The president of Colombia's Ecopetrol, Javier Genaro Gutiérrez, announced Sept. 24 that the state oil company will process licenses for the use of fracking technology. Gutiérrez upheld Texas as an example of successful fracking, saying, "I invite you to see the fracking tower next to a hospital for the elderly" in the US state. In the Ronda Colombia 2014, the country's latest round of auctioning oil leases on public lands, 19 of the 98 bids sold were for the development of fracking sites. In March, a law was passed to expedite the process for allowing "non-conventional" drilling sites. Ecopetrol in a partnership with Canadian-based Talisman Energy acquired the country's two largest natural gas fields from BP in 2010.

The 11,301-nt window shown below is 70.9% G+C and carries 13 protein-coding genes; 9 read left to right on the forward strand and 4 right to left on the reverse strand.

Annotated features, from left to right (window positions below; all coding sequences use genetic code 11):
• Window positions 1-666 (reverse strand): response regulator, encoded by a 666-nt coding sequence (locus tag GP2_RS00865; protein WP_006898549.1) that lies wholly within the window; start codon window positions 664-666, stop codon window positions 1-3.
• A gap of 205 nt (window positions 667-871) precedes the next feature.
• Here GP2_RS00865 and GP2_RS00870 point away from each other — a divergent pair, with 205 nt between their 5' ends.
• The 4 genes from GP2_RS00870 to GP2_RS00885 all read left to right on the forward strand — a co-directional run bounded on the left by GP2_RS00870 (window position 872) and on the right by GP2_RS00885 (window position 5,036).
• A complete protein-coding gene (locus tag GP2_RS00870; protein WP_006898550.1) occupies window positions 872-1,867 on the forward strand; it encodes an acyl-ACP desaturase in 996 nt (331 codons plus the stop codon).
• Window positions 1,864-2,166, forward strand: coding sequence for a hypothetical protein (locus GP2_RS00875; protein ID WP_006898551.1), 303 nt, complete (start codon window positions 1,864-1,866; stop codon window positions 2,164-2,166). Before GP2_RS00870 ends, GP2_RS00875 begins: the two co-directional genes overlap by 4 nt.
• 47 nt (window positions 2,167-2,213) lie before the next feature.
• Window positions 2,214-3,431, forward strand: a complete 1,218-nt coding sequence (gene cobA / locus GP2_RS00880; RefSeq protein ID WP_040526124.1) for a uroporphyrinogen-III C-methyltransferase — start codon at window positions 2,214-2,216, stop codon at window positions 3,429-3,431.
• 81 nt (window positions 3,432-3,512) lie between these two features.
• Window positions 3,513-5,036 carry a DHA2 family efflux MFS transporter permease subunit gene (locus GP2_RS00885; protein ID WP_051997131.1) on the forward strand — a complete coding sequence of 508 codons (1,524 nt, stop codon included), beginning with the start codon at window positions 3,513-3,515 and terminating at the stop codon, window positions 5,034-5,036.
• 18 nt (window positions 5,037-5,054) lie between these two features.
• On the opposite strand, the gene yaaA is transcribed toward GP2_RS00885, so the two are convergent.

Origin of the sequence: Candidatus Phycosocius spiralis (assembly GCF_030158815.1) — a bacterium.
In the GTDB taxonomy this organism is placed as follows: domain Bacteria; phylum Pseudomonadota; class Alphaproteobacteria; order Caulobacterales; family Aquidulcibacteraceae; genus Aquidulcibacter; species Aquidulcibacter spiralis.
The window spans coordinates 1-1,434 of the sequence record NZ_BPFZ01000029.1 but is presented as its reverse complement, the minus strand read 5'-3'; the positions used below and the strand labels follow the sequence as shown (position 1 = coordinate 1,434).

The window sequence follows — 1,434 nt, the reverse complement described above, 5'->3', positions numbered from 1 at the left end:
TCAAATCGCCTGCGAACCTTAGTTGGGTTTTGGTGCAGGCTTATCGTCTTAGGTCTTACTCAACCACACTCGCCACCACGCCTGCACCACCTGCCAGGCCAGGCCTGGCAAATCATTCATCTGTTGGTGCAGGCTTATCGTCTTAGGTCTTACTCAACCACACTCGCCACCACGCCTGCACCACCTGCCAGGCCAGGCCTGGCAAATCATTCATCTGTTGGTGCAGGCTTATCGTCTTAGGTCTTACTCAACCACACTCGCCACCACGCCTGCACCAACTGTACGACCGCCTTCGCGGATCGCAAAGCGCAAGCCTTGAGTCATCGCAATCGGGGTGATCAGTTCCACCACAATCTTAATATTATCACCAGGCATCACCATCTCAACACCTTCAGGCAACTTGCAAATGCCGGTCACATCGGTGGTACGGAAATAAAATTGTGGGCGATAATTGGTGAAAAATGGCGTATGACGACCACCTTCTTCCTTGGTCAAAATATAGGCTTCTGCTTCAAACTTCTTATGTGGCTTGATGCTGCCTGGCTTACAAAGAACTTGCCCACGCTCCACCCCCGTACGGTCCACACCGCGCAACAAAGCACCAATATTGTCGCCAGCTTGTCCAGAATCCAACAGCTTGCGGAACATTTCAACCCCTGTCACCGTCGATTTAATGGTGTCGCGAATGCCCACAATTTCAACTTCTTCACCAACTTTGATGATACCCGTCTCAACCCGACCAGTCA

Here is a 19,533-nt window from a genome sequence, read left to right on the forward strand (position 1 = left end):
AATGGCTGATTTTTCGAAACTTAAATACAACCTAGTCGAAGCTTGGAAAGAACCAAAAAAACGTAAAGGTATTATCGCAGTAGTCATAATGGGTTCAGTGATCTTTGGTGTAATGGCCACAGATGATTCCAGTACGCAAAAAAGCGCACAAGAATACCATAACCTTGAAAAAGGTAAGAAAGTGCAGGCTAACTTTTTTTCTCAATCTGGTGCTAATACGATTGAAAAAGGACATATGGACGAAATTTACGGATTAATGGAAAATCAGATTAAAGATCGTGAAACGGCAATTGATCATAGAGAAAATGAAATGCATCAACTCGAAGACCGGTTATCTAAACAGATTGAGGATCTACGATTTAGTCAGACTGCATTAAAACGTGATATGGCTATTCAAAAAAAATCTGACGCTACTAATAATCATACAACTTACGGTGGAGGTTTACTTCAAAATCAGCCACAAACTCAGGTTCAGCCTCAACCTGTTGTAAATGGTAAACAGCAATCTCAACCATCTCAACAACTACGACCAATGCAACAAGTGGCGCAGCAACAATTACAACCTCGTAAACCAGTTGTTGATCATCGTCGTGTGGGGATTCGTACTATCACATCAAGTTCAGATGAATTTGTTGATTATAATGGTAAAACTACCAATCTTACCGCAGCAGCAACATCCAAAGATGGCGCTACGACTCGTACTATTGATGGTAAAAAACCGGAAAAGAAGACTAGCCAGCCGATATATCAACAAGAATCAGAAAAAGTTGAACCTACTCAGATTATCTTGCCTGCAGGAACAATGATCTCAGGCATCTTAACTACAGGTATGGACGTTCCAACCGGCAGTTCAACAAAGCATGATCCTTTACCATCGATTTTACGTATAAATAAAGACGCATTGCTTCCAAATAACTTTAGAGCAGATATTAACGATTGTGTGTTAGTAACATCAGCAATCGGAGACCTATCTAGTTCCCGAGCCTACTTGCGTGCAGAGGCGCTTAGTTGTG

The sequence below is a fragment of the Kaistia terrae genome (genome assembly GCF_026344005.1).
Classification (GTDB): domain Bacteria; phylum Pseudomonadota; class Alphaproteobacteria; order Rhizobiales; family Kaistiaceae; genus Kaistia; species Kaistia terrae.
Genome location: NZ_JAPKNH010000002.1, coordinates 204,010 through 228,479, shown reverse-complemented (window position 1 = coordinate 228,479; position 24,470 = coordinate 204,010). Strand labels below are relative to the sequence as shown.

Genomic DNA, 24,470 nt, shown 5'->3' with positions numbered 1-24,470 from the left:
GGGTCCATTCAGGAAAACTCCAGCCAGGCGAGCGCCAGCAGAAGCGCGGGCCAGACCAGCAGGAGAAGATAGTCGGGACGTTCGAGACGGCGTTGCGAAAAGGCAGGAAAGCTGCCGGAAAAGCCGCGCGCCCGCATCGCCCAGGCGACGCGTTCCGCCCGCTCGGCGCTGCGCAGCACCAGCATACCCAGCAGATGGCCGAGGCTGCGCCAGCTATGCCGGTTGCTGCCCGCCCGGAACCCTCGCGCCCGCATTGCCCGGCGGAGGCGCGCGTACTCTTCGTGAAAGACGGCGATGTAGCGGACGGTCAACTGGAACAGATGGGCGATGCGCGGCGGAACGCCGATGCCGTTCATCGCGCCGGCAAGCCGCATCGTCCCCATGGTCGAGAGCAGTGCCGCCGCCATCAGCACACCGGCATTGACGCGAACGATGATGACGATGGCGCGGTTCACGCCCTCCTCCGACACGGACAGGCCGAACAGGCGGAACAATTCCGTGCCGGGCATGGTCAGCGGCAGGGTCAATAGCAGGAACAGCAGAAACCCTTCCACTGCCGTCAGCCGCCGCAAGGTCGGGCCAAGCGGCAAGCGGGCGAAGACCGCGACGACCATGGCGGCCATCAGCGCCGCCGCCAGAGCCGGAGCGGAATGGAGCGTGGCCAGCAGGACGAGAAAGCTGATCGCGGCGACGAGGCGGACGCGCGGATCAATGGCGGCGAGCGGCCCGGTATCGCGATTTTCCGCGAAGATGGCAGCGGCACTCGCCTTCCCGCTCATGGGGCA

Hydraulic fracturing, or "fracking," is the shooting of huge amounts of water and chemicals at high pressures to fissure rocks and release trapped natural gas. Opponents point out that fracking can cause both the contamination of ground water and huge greenhouse gas emissions. Chemicals used to solidify the fissures can seep into the underground water wells while leaking methane from gas wells is significantly more powerful than CO2 as a greenhouse gas. In 2012, then Environmental Minister Juan Gabriel Uribe warned of the risks associated with fracking and called for serious environmental precautions to be taken if the industry arrives more heavily in Colombia (Colombia Reports, Sept. 25; EFE, Sept. 24)